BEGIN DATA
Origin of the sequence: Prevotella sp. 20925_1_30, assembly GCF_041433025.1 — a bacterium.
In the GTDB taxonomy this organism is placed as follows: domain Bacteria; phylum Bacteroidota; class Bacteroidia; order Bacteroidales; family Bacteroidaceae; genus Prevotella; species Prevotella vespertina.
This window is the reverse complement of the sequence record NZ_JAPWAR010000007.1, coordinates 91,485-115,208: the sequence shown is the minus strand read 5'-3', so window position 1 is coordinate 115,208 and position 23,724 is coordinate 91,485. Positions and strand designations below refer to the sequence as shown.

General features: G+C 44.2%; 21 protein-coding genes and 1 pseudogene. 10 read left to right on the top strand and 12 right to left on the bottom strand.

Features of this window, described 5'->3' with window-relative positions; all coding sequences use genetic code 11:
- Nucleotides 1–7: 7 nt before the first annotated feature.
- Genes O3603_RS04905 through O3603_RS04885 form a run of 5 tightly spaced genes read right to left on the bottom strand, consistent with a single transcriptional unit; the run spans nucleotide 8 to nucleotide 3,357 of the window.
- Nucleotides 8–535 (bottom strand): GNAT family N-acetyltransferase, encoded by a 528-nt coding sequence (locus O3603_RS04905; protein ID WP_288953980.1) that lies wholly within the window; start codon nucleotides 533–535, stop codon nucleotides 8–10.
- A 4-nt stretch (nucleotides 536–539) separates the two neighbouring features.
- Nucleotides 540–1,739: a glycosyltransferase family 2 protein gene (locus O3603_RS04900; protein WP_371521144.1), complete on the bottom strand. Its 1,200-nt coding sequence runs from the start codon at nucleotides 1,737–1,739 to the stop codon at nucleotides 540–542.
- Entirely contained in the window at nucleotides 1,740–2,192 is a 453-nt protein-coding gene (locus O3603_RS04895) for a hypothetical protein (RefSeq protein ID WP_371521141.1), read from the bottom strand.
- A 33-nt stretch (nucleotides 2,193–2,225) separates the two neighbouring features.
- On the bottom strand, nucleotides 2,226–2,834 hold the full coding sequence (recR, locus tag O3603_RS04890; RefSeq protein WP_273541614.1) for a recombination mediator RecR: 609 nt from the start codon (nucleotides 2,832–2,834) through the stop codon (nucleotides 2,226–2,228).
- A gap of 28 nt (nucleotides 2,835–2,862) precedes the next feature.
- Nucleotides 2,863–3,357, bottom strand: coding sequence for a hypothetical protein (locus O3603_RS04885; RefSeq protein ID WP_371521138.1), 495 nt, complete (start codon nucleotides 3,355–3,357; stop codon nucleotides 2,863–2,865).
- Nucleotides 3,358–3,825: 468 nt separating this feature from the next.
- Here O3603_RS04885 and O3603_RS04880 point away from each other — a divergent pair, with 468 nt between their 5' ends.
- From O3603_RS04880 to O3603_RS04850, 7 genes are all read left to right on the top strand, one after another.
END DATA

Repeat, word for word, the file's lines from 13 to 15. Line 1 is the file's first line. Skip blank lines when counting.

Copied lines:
- On the bottom strand, nucleotides 2,226–2,834 hold the full coding sequence (recR, locus tag O3603_RS04890; RefSeq protein WP_273541614.1) for a recombination mediator RecR: 609 nt from the start codon (nucleotides 2,832–2,834) through the stop codon (nucleotides 2,226–2,228).
- A gap of 28 nt (nucleotides 2,835–2,862) precedes the next feature.
- Nucleotides 2,863–3,357, bottom strand: coding sequence for a hypothetical protein (locus O3603_RS04885; RefSeq protein ID WP_371521138.1), 495 nt, complete (start codon nucleotides 3,355–3,357; stop codon nucleotides 2,863–2,865).